Employees unable to be their authentic self less likely to express their perspective

Published: 27 September 2023

While some progress has been made in addressing discrimination in the workplace, many still feel the need to change themselves to conform to workplace cultural norms. Some, for example, may modify their speech or straighten their hair in order to fit in. This can come at a cost, writes Laura Morgan Roberts, Associate Professor of Business Administration at the University of Virginia's Darden School of Business, in the Harvard Business Review. To support her case, Morgan Roberts cites the research of McGill Desautels’ Professor Patricia Faison Hewlin.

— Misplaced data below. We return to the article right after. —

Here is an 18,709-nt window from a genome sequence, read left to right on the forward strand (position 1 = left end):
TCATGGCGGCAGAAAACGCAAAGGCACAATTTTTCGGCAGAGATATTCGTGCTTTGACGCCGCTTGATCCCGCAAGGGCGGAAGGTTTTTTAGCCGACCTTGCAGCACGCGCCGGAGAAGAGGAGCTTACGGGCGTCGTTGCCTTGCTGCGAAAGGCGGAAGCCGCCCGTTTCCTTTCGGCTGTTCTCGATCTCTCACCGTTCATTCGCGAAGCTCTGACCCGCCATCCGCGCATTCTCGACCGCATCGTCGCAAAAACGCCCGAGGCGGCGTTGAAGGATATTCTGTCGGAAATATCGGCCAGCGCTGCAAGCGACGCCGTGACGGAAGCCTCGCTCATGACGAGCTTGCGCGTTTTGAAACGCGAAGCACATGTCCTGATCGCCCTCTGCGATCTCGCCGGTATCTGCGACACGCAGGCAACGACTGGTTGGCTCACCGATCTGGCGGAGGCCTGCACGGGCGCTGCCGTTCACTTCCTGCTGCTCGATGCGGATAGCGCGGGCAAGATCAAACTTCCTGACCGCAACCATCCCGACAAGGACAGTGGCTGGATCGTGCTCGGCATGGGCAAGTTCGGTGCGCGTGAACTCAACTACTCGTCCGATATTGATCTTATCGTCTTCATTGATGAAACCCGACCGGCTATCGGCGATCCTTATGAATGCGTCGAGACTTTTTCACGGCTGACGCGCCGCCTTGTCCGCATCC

Hewlin explains that this type of inauthenticity can cause problems for organizations because employees who don’t believe they are valued for their true self are less likely to express dissenting views that could help identify problems in the workplace. Ensuring people can be their authentic self is key to the success of equity, diversity and inclusion initiatives.

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